It may take years for most small merchants to accept EMV-chip cards in the U.S., but the country's ultimate goal of adopting the secure payment technology is coming together faster than what was seen in other EMV markets.

The U.S. payments industry could have the majority of its EMV chip-card migration completed "inside of three years," or half of the time it took in some other countries, said Carolyn Balfany, senior vice president of product delivery for MasterCard.

The card networks' desired deadline is much sooner. MasterCard and its peers want most companies to be able to handle EMV-chip card payments by Oct. 1 (fuel sellers get an extra two years). But even if many U.S. companies miss that deadline, they benefit from lessons learned in other markets, Balfany said.

"From an industry perspective, we see great progress across the market and we support the idea that about 50% of the cards and 50% of terminals will be enabled by late 2015," Balfany said. She was one of several executives who spoke as part of a panel discussion on the EMV migration progress this week at the SmartCard Alliance Payments Summit.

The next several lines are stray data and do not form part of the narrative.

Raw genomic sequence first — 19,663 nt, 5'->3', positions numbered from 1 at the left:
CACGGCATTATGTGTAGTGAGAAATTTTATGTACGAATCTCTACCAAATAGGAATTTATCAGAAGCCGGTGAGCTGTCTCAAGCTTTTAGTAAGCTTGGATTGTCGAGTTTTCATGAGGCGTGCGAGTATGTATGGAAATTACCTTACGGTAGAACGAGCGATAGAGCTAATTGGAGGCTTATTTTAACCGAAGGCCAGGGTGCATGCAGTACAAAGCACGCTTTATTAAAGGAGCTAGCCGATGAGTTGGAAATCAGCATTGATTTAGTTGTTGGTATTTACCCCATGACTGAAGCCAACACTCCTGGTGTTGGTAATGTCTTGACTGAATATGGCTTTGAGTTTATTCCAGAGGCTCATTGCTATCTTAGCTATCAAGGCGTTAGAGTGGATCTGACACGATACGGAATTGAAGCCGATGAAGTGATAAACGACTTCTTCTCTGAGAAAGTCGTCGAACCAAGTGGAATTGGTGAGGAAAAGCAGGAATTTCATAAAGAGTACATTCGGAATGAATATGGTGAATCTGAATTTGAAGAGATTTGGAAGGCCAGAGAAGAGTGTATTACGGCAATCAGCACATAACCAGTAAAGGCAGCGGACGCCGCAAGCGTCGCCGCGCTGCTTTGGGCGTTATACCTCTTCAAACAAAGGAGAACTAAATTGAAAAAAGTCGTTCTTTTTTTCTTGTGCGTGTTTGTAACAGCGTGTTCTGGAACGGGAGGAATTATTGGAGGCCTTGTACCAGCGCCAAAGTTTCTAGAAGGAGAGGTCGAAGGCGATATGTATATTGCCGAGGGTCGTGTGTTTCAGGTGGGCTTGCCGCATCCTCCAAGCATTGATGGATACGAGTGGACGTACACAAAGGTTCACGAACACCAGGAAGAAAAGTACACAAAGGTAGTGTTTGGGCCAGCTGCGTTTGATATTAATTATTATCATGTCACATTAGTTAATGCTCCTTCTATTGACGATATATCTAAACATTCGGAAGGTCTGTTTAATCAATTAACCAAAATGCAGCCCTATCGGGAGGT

EMV-chip cards are the standard in 80 other countries, providing better protection against counterfeit fraud through their use of unique cryptograms for each transaction. The U.S. is one of the last major payments markets to embed these chips in plastic cards.

In December, MasterCard reported that more than 100,000 unique merchants across the U.S. can now accept chip transactions, Balfany said.

Kimberly Lawrence, senior vice president of global corporate initiatives for Visa, agreed with Balfany's assessment of migration timing, but expects an even longer process for the millions of small merchants in the U.S.

"Given where we are in the process, it is not surprising to me that there are a number of smaller merchants less aware or less concerned about migration activities," Lawrence said after the presentation.

Because of that, Visa is encouraging acquirers to prioritize merchants based on the level of counterfeit fraud they see in their stores and focus education efforts on those in the most immediate need, Lawrence said.

"We've been at it [EMV migration education] for about three years by the time October 2015 will roll around, and we are anticipating that we will hit some level of similar readiness as in other markets by the time of that liability shift," Lawrence added. "But it will take many years to migrate and, for some merchants, it may never make sense to roll out to a chip card, based on the number of transactions they accept."

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